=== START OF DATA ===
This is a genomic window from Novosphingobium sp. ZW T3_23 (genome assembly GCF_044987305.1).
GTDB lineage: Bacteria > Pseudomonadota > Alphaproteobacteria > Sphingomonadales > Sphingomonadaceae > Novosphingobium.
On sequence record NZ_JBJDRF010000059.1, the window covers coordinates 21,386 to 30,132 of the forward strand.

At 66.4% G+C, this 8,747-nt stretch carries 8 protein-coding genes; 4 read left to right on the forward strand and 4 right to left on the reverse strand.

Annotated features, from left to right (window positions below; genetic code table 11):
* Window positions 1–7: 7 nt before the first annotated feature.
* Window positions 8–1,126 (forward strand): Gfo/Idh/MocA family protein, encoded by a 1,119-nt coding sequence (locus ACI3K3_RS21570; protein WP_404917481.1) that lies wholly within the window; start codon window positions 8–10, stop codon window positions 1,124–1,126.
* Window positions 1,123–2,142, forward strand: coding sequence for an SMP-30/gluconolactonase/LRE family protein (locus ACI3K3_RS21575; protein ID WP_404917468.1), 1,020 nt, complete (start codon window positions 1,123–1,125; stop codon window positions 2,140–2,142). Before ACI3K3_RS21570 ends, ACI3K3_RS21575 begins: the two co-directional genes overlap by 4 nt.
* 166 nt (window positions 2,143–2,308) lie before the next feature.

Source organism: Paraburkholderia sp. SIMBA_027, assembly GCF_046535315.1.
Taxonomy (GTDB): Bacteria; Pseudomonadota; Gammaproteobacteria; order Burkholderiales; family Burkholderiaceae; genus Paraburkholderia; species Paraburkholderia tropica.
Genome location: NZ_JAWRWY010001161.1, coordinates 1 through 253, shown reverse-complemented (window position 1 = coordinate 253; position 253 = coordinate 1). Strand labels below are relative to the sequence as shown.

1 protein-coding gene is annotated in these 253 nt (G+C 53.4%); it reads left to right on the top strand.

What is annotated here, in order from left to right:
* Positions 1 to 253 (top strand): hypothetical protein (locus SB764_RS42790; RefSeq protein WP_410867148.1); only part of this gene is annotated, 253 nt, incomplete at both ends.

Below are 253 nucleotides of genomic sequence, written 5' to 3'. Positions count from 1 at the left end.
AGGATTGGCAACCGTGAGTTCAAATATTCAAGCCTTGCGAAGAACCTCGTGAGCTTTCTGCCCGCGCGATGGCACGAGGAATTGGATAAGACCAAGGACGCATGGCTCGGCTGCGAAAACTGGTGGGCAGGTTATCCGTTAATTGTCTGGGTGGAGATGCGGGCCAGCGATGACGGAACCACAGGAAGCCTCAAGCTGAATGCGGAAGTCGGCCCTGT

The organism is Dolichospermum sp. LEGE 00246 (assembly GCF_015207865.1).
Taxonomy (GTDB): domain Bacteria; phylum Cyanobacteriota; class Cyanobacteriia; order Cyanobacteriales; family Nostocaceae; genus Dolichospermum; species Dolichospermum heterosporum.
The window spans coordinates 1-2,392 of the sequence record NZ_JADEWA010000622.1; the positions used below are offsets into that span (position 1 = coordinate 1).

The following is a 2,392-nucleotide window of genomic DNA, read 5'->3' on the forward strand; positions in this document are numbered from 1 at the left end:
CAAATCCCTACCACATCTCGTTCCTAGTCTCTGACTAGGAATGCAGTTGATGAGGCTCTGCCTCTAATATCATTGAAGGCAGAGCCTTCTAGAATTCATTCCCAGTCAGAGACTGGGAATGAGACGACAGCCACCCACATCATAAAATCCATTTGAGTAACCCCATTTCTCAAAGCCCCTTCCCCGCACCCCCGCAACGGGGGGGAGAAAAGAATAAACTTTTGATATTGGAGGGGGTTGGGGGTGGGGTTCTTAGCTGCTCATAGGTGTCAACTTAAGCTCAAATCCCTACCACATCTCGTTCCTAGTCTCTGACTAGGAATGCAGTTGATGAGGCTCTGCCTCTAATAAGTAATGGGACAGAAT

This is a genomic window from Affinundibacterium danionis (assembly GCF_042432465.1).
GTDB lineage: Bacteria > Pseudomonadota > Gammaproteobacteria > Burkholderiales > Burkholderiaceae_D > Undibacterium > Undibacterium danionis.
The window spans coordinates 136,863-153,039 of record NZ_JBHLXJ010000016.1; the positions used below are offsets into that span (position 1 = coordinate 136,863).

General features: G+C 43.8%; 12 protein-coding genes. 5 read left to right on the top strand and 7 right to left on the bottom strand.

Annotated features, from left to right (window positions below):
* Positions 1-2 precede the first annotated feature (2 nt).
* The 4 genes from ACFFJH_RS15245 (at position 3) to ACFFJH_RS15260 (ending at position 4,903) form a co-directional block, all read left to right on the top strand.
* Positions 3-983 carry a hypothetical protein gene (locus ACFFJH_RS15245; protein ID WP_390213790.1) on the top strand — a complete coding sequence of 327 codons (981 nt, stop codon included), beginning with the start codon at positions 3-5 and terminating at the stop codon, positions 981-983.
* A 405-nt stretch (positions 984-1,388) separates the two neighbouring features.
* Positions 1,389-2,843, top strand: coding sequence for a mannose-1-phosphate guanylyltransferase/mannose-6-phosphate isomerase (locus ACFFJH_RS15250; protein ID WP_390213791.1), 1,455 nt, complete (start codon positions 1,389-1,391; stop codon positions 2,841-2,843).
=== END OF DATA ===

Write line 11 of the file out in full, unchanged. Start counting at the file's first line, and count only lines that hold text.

Taxonomy (GTDB): Bacteria; Pseudomonadota; Gammaproteobacteria; order Burkholderiales; family Burkholderiaceae; genus Paraburkholderia; species Paraburkholderia tropica.